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close this bookThe Condition of Young Children in Sub-Saharan Africa: The Convergence of Health, Nutrition, and Early Education (WB, 1996, 64 p.)
close this folder2. The status of children In sub-Saharan Africa
View the document(introduction...)
View the documentProgress in human development
View the documentPhysical needs: Survival, health, and nutrition
View the documentEducational profile
View the documentEarly interventions, school readiness and subsequent performance
View the documentThe challenge ahead
View the document3. What can early childhood development programs do?
View the documentImproving child quality
View the documentIncreasing the efficiency of primary and secondary school investments
View the documentEnhancing the economic contribution of the child to society
View the documentReducing social inequity
View the documentAddressing the intersecting needs of women and children
View the documentCreating synergistic effects of health, nutrition, and early stimulation

3. What can early childhood development programs do?

A growing body of global evidence has emerged that supports the case for early childhood care and development programs. In general, research focusing on the effects of ECD programs on children's development concludes that these programs promote the well-being of the whole child. In particular, they foster language, cognitive, and social development through frequent and varied verbal interaction, and provision of educational curricula that permit children to initiate and pace their own learning activities and opportunities to interact with adults and peers (e.g. Darlington and others 1980; Hayes and others 1991).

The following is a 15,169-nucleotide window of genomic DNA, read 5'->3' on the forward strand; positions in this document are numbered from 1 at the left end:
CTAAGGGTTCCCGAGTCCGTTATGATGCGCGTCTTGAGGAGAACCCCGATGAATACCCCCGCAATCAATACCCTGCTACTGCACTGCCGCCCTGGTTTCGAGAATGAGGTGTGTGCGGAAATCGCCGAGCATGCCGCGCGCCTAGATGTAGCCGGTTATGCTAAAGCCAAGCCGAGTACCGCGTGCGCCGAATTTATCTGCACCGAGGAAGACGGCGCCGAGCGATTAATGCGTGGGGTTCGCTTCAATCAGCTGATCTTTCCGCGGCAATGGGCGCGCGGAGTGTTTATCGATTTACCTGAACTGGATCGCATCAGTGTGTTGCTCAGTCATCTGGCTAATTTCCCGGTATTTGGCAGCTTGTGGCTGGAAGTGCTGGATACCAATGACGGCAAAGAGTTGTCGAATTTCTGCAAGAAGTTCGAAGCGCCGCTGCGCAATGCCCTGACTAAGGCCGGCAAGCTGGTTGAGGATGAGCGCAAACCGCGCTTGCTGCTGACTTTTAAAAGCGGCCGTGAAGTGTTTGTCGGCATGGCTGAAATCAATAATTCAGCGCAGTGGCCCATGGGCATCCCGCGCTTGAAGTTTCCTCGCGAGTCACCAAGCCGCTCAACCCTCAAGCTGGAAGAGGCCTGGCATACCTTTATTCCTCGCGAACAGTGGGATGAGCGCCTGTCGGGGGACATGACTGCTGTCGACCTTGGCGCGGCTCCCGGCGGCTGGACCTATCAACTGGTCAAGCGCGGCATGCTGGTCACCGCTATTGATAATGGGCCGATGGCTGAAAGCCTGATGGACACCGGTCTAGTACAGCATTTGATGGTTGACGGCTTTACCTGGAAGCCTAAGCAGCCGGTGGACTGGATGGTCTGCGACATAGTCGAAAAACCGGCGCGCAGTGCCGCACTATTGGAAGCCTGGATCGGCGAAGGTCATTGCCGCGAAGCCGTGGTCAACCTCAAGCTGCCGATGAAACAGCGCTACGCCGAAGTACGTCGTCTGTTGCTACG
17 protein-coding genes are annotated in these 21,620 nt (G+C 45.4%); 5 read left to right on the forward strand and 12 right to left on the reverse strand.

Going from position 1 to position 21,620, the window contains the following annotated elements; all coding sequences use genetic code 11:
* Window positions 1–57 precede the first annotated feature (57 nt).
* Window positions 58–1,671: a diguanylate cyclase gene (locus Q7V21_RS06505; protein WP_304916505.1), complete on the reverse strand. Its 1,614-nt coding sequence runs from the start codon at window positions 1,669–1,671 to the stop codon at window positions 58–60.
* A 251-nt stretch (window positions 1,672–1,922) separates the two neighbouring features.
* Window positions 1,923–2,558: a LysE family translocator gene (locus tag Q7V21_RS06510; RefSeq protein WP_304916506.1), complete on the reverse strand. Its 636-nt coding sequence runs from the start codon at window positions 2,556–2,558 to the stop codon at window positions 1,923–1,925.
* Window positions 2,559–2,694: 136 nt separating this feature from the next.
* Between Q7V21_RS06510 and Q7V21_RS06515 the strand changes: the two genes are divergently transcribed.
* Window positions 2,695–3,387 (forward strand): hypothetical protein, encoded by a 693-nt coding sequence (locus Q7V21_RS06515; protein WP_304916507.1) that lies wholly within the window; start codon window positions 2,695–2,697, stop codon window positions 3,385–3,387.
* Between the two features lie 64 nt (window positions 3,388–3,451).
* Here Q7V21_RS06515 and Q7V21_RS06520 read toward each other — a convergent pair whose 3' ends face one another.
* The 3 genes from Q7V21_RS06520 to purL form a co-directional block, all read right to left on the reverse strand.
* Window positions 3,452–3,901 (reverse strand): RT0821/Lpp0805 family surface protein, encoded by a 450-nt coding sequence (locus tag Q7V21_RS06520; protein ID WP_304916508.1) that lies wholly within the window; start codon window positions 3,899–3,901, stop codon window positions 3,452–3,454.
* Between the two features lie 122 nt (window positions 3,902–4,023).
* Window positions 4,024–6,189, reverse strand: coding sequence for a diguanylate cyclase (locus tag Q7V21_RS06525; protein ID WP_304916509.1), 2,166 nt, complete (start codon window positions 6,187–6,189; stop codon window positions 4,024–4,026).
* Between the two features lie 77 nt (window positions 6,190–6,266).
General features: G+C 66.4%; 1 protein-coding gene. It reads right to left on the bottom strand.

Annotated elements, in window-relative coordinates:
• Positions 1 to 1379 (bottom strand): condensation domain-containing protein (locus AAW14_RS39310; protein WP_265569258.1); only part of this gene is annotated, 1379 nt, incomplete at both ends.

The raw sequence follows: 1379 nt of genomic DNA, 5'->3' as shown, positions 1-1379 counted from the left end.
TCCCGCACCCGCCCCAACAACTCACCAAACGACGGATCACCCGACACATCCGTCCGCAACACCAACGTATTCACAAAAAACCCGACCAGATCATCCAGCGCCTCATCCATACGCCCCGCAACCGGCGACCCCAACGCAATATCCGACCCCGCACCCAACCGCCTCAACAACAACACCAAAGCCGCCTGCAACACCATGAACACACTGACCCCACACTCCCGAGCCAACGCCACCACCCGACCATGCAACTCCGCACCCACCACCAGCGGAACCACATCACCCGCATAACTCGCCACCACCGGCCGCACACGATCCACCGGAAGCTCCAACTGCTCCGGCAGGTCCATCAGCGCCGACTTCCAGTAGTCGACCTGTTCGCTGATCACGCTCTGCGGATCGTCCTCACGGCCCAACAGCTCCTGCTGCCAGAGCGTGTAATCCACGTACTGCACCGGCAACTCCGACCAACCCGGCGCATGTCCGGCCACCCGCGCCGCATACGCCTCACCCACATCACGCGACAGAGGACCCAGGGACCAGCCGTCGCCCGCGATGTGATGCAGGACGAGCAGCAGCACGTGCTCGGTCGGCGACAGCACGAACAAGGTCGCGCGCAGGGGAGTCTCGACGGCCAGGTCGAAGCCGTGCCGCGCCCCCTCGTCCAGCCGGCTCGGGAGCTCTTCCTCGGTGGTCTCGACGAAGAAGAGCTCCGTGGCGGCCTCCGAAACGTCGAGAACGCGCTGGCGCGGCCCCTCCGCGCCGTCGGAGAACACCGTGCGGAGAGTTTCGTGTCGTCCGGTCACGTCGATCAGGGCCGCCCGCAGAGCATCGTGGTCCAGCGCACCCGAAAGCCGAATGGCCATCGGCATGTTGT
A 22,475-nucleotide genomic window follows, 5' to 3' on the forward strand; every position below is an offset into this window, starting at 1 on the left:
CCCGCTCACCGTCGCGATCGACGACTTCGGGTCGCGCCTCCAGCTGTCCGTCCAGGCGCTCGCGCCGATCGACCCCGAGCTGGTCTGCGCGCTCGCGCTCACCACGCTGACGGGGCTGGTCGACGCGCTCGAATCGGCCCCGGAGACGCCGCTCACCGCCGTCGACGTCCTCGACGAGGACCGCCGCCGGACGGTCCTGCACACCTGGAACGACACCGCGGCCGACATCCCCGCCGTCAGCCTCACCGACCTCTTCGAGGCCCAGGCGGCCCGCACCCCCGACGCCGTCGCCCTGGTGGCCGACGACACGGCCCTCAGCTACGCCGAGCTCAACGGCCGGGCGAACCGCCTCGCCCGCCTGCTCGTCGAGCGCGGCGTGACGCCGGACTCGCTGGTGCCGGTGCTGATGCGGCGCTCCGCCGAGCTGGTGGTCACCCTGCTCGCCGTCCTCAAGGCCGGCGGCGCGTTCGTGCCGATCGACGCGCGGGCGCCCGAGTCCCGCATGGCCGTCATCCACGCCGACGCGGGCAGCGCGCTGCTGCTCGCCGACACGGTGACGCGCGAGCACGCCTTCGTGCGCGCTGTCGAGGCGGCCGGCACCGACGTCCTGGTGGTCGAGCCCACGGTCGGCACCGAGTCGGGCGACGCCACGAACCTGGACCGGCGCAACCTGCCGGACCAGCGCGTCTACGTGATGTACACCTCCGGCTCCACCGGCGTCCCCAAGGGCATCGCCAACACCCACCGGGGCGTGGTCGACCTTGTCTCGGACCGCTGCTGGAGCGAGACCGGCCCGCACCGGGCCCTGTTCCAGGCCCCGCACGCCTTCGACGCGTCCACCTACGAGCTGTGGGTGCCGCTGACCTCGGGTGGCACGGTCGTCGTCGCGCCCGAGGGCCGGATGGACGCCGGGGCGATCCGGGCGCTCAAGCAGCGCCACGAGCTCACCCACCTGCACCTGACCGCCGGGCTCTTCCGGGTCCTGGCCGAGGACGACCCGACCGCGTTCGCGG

While evidence from Africa is still lacking, research done in other parts of the world, especially in the US and Latin America, has demonstrated that the effects of ECD programs are especially beneficial for children from poor families not capable of providing a healthy, safe and stimulating environment for children. Intensive exposure to a well-planned child care intervention project, particularly one that serves both child and family, and provides integrated services in health, nutrition and education can improve the lives of these children and have important positive implications for intellectual development and later school and social adaptation. In the US, research on the effects of the national Head Start program which serves poor children found evidence of its positive effects on IQ, on developed abilities at point of entry into school, and on achievement at the end of early grades (Hubbell and others 1985). As described in the previous sections, most of the Sub-Saharan children fit into this category of at risk population.

The following section summarizes the potential benefits and rationale for investment in programs of early childhood care and development in the Sub-Saharan Africa region.